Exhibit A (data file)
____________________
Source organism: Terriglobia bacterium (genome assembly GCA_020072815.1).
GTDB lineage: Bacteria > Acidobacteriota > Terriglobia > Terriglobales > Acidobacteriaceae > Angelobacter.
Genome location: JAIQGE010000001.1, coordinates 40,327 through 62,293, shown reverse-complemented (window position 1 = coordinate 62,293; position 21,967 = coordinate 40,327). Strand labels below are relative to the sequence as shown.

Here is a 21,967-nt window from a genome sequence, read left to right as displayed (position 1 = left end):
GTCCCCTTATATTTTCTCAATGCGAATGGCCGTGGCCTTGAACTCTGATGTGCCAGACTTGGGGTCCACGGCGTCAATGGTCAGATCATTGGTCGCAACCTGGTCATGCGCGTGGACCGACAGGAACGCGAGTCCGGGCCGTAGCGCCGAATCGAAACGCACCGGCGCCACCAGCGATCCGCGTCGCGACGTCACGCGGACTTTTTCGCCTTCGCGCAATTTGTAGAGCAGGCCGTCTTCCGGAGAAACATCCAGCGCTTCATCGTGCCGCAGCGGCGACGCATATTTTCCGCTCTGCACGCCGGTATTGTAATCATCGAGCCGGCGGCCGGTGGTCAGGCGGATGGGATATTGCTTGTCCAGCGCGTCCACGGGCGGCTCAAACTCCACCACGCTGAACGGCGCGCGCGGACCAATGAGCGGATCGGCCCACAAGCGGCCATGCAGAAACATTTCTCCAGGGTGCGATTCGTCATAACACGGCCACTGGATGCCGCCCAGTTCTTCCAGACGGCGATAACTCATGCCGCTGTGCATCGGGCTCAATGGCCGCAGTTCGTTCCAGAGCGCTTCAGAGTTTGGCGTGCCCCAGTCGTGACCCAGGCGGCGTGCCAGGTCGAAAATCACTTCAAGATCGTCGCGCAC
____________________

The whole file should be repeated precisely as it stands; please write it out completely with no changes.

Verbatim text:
Source organism: Terriglobia bacterium (genome assembly GCA_020072815.1).
GTDB lineage: Bacteria > Acidobacteriota > Terriglobia > Terriglobales > Acidobacteriaceae > Angelobacter.
Genome location: JAIQGE010000001.1, coordinates 40,327 through 62,293, shown reverse-complemented (window position 1 = coordinate 62,293; position 21,967 = coordinate 40,327). Strand labels below are relative to the sequence as shown.

Here is a 21,967-nt window from a genome sequence, read left to right as displayed (position 1 = left end):
GTCCCCTTATATTTTCTCAATGCGAATGGCCGTGGCCTTGAACTCTGATGTGCCAGACTTGGGGTCCACGGCGTCAATGGTCAGATCATTGGTCGCAACCTGGTCATGCGCGTGGACCGACAGGAACGCGAGTCCGGGCCGTAGCGCCGAATCGAAACGCACCGGCGCCACCAGCGATCCGCGTCGCGACGTCACGCGGACTTTTTCGCCTTCGCGCAATTTGTAGAGCAGGCCGTCTTCCGGAGAAACATCCAGCGCTTCATCGTGCCGCAGCGGCGACGCATATTTTCCGCTCTGCACGCCGGTATTGTAATCATCGAGCCGGCGGCCGGTGGTCAGGCGGATGGGATATTGCTTGTCCAGCGCGTCCACGGGCGGCTCAAACTCCACCACGCTGAACGGCGCGCGCGGACCAATGAGCGGATCGGCCCACAAGCGGCCATGCAGAAACATTTCTCCAGGGTGCGATTCGTCATAACACGGCCACTGGATGCCGCCCAGTTCTTCCAGACGGCGATAACTCATGCCGCTGTGCATCGGGCTCAATGGCCGCAGTTCGTTCCAGAGCGCTTCAGAGTTTGGCGTGCCCCAGTCGTGACCCAGGCGGCGTGCCAGGTCGAAAATCACTTCAAGATCGTCGCGCAC